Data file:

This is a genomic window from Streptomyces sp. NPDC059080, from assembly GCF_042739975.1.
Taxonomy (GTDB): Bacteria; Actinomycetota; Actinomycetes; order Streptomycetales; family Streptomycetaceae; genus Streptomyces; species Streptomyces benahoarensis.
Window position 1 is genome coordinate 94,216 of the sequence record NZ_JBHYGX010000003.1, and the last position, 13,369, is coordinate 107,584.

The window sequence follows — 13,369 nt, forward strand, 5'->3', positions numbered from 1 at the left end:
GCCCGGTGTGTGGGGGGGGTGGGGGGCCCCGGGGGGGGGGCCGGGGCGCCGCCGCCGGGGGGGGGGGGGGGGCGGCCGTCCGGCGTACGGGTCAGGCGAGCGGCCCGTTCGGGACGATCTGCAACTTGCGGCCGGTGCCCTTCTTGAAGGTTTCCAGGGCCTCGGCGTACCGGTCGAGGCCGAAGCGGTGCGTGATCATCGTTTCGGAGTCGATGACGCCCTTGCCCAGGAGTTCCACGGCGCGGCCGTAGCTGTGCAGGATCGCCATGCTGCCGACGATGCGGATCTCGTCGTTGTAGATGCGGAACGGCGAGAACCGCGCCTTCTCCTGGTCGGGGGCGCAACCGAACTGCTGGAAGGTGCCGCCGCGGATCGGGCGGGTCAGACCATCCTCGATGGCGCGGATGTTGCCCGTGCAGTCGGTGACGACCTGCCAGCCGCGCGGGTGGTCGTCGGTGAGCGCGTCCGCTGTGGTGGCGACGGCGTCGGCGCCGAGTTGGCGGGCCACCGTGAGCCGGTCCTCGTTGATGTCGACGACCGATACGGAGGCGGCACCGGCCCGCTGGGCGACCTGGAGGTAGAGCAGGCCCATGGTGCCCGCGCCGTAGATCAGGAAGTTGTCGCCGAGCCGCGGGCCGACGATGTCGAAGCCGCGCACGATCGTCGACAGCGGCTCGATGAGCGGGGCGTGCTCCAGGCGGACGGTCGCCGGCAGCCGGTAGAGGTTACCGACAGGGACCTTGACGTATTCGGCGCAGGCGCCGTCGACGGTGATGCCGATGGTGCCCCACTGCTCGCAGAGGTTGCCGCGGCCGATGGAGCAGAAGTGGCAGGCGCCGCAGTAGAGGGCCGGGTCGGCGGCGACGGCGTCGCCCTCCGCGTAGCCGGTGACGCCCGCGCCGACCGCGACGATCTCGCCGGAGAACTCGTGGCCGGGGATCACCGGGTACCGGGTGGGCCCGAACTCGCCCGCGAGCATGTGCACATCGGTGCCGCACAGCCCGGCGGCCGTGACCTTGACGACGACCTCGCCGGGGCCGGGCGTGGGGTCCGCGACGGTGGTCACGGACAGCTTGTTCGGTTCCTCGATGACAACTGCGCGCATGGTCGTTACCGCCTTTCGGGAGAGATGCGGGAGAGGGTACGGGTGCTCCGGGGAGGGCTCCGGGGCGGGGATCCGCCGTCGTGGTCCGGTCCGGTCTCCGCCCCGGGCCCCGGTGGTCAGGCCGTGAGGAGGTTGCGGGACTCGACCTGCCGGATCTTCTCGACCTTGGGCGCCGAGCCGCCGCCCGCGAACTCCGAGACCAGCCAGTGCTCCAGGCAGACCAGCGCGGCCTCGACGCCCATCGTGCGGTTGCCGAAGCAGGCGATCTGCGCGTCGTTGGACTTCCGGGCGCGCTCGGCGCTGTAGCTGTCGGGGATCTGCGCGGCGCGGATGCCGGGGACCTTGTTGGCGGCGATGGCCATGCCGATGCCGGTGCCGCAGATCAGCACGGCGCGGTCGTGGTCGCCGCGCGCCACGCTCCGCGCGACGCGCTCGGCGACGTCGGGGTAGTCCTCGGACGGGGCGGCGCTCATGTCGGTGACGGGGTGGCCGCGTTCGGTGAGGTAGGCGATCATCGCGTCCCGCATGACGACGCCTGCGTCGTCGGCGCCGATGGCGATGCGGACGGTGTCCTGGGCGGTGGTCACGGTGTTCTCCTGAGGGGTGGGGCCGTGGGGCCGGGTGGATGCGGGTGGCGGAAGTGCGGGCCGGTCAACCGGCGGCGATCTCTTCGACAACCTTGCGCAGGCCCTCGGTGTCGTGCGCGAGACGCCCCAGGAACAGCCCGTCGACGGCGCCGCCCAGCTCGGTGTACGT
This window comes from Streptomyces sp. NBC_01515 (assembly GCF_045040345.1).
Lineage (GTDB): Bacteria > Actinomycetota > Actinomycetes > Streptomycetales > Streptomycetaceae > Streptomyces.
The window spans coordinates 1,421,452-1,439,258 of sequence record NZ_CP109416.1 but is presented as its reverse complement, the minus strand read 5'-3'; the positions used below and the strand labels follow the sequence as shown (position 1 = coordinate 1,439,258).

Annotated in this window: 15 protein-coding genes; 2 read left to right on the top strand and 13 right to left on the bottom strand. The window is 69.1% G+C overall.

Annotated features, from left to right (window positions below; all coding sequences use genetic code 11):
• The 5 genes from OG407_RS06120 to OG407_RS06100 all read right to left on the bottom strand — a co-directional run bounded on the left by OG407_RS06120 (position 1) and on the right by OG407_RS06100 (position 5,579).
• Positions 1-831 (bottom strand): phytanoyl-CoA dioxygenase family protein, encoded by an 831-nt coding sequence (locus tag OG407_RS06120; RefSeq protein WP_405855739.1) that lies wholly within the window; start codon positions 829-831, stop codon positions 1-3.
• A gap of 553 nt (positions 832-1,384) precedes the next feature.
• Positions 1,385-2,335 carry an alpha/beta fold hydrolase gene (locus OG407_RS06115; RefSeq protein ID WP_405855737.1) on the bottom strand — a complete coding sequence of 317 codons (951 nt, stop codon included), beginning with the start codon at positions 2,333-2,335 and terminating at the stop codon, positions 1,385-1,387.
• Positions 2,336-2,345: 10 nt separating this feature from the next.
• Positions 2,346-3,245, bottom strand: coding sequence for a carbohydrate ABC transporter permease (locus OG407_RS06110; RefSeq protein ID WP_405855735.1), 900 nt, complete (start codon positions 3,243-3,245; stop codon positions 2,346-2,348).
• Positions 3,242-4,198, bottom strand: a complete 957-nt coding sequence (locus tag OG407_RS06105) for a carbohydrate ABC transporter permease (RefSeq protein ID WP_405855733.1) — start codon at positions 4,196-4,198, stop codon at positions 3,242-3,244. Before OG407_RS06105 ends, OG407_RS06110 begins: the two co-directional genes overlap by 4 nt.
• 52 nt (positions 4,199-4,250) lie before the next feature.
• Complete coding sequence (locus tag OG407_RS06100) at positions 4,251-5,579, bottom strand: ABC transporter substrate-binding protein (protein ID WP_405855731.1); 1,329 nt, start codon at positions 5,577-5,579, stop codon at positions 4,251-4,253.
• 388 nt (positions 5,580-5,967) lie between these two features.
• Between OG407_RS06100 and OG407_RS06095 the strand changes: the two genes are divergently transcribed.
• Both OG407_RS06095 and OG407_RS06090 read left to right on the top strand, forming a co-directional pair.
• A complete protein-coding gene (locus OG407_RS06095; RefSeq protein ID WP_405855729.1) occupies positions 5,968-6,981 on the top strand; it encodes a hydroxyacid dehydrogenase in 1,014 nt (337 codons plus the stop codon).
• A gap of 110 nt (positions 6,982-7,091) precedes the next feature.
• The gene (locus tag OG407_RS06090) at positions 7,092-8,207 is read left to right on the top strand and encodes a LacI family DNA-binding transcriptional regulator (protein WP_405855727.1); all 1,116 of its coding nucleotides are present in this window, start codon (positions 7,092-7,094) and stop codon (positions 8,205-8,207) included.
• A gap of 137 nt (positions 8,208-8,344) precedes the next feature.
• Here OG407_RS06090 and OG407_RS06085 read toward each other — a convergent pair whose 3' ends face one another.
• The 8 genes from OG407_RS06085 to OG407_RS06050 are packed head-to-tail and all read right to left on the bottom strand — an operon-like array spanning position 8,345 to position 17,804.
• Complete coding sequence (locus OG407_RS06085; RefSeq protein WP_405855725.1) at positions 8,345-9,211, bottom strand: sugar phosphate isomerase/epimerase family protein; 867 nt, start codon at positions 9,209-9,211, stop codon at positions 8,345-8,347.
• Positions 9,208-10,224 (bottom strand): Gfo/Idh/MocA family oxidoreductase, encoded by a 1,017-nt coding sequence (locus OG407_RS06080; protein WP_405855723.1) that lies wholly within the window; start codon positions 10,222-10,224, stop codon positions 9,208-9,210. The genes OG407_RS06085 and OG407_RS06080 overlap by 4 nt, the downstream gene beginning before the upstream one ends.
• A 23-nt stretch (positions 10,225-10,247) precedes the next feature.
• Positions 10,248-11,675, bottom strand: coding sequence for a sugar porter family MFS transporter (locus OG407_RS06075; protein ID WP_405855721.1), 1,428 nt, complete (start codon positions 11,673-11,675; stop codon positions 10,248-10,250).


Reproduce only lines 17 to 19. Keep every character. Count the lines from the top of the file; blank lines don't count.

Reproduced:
• Positions 3,242-4,198, bottom strand: a complete 957-nt coding sequence (locus tag OG407_RS06105) for a carbohydrate ABC transporter permease (RefSeq protein ID WP_405855733.1) — start codon at positions 4,196-4,198, stop codon at positions 3,242-3,244. Before OG407_RS06105 ends, OG407_RS06110 begins: the two co-directional genes overlap by 4 nt.
• 52 nt (positions 4,199-4,250) lie before the next feature.
• Complete coding sequence (locus tag OG407_RS06100) at positions 4,251-5,579, bottom strand: ABC transporter substrate-binding protein (protein ID WP_405855731.1); 1,329 nt, start codon at positions 5,577-5,579, stop codon at positions 4,251-4,253.